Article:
Namgay Wangchuk: A village genius
farmer experiments with technology
|Ap Namgay Wangchuk of Shingchug village, Punakha, and (inset) some of his
genius is not necessarily a product of education. This rings true for Ap
Namgay Wangchuk, a farmer from Shingchug village in Punakha, who
at the age of 50 would put Thomas Elva Edison, the father of many inventions,
to envy. Tall and bare-footed, sporting short grey hair and moustache,
Ap Namgay has over the years become more of an inventor than a
farmer. He has devised a way of using water from the irrigation canal
to run three devices: flour-grinder, rice huller and oil expeller.
only that he generates his own electricity from it making him the only
farmer to do so in Bhutan.
a makeshift hut, Ap Namgay's explanations of each operation is as
compelling as his ingenuity to experiment with technology, a subject alien
to farmers. All operations are hinged on the laws of physics.
water flow, he uses the village's irrigation canal that passes by his
house. Dam as such is not visible but he uses a small opening blocked
by a wooden plank placed alongside it. When the plank is pulled out
water rushes down through a steep hollow log. Six meters below the
force of water spins a home-made turbine made of several wood planks
tied around with strings. This in turn spins the big wheel inside
the hut, the cumulative effect being the spinning of various other
wheels attached to the rice-grinder, flour huller and the oil expeller
with belts while at the same time producing electricity - all simultaneously.
A "Kuboto dynamo", actually used for power tiller, is used to generate
electricity. Electricity is yet to reach the village. But Ap Namgay has
no problems: for the past seven years he has had enough to light
about 14 bulbs every night.
the many spin-offs, which his innovations produce, is the increase
in income. The rice and the flourmills were started way back in 1985
using the water and since then he never had to use fossil fuel.
"I saved a lot of money on that," says Ap Namgay. Today Ap Namgay
makes more than Nu 15,000 a year with fees collected from local farmers
for milling charges. Last year he milled about 3.8 metric tonnes
of rice and had 9.5 metric tonnes of oil extracted. Poor farmers,
who cannot afford mills, are reaping the benefits. Some from as far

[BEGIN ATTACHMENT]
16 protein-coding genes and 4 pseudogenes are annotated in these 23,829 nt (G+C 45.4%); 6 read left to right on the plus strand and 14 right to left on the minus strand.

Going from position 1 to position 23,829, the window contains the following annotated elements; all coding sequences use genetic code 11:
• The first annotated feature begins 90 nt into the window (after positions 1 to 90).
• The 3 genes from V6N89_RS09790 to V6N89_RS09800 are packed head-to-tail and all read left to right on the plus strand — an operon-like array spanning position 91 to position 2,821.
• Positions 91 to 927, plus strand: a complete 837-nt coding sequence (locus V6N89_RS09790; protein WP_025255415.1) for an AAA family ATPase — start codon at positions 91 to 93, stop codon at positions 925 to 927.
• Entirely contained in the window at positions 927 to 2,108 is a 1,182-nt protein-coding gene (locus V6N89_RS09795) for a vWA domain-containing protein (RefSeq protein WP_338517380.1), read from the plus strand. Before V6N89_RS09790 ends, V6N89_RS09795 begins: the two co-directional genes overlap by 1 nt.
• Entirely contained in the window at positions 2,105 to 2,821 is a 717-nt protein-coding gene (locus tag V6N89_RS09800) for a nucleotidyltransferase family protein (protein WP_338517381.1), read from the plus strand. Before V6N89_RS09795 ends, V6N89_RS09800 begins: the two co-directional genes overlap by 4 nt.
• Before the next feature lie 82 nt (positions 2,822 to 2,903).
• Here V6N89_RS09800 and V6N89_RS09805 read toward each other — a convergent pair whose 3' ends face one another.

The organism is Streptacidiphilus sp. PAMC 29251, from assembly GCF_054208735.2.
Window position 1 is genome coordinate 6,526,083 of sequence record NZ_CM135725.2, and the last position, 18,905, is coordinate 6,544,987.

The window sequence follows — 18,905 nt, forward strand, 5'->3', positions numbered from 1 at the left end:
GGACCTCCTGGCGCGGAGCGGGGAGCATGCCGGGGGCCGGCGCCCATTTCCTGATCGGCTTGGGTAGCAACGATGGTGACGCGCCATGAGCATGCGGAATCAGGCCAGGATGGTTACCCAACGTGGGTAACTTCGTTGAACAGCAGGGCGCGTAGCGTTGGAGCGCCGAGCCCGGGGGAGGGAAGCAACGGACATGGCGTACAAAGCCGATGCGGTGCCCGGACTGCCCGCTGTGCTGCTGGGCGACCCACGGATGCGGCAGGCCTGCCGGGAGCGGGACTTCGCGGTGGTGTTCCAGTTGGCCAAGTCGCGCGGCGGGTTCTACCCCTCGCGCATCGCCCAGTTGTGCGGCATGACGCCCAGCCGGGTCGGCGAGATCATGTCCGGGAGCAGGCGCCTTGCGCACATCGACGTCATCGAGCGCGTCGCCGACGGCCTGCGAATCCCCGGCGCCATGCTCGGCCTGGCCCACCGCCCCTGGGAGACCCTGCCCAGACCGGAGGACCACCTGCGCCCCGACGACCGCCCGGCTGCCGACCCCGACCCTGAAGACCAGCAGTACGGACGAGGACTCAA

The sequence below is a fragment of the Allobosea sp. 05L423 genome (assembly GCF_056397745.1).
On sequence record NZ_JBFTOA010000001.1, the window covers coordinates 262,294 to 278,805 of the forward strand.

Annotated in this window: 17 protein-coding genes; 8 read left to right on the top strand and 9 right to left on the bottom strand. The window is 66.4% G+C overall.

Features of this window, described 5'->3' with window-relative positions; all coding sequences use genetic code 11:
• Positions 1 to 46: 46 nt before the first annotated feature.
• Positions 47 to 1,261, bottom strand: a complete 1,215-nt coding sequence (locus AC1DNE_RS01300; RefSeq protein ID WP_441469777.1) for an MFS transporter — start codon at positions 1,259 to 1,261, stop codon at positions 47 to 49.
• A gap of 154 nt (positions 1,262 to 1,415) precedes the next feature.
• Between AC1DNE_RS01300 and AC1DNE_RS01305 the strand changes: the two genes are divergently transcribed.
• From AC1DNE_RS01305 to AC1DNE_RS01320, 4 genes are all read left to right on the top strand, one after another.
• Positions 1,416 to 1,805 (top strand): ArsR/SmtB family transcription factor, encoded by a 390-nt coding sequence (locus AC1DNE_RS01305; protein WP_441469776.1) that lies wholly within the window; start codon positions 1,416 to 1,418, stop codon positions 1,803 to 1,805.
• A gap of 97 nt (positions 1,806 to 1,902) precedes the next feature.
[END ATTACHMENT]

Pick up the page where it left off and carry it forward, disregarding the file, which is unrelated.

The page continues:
as the Zomi geog come to him. "I charge half the price for milling and
oil extraction than those charged by mills run on conventional fossil
fuel," he says. Besides, he has also bought a power tiller which
he uses for his paddy fields. He grows rice, wheat, and mustard seeds.
a disarming smile which seems a natural extension of himself, Ap
Namgay tells a story of how he stumbled upon the whole idea. In 1984,
during one of the farmer study tours, he visited Chukha hydroproject corporation.
"There I saw the force of water turning the turbine and producing
electricity." He visited various other industries and agro-processing
units. "It struck me then that the fundamental idea behind any mechanization
is being able to turn and rotate wheels," he says. "I also
saw that engines and motors are actually used to turn these wheels,
which in turn are attached to various machines or parts to carry
out a specific task." He was in his mid-twenties then.
the tour, Ap Namgay was determined to try out what he saw. He immediately
bought machinery parts like wheel, axle, belts, and a Kuboto dynamo
from the Bajo agriculture machinery units and some from India. He
invested about Nu 0.1 million in the project. With some parts carved
from wood like the turbine, wheel for resting the belt and a conduit
for water flow, Ap Namgay began his maiden experiment. Nobody helped
him. "It was an instant success," he says. A researcher in
Bajo agriculture research center says he has never seen a man, leave
alone a farmer, who has quicker relationship between his eyes, brains
Agriculture officials there were not aware of Ap Namgay's
innovations until one stumbled on him at his house "one fine day".
They plan to replicate Ap Namgay's idea in the whole country. "Not
bad" for a man who does not know how to read and write. Ap Namgay
is the only child from his parents whose father died when he was
only four years old. "I wanted to go to school so badly then," he
recalls. "But there was no one to look after my mother and moreover
there was our paddy fields to take care of." The dream of studying
was alive even after his marriage. "But I guess education was not
written on my fate," he says. "Sometimes I wish I was 20 years younger."
For now, he plans to open up a sawmill using water as source of power.
another day in Shingchug, a small hamlet tucked away behind a row
of paddy fields. Local children, their skin darkened from long days
helping weed the paddies, splash around in muddy watering hole. Farmers
go about their daily chores. For Ap Namgay Wangchuk, however, it
is a new day for new hopes and new ideas.
article was contributed by KUENSEL, Bhutan's National Newspaper 2004